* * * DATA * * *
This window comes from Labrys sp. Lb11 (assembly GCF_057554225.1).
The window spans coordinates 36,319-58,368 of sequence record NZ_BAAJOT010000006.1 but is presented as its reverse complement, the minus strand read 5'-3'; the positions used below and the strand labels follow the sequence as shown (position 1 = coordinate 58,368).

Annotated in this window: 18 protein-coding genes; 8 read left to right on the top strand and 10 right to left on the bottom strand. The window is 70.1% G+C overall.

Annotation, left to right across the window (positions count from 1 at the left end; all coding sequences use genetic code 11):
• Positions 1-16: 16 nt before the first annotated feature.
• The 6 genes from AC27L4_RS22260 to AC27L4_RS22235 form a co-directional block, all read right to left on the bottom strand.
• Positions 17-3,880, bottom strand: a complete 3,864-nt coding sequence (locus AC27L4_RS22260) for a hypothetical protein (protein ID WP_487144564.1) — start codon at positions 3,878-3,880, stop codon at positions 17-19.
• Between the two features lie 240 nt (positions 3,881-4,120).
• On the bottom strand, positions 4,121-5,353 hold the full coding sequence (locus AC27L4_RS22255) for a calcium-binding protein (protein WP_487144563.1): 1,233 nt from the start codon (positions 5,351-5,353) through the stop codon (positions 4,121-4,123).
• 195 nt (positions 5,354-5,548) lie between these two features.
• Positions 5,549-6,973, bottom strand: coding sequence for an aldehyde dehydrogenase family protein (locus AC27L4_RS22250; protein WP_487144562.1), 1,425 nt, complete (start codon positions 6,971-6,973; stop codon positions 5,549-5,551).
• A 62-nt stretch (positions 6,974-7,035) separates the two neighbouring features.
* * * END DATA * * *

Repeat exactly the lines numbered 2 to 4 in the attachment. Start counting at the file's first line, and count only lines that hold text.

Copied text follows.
The window spans coordinates 36,319-58,368 of sequence record NZ_BAAJOT010000006.1 but is presented as its reverse complement, the minus strand read 5'-3'; the positions used below and the strand labels follow the sequence as shown (position 1 = coordinate 58,368).

Annotated in this window: 18 protein-coding genes; 8 read left to right on the top strand and 10 right to left on the bottom strand. The window is 70.1% G+C overall.

Annotation, left to right across the window (positions count from 1 at the left end; all coding sequences use genetic code 11):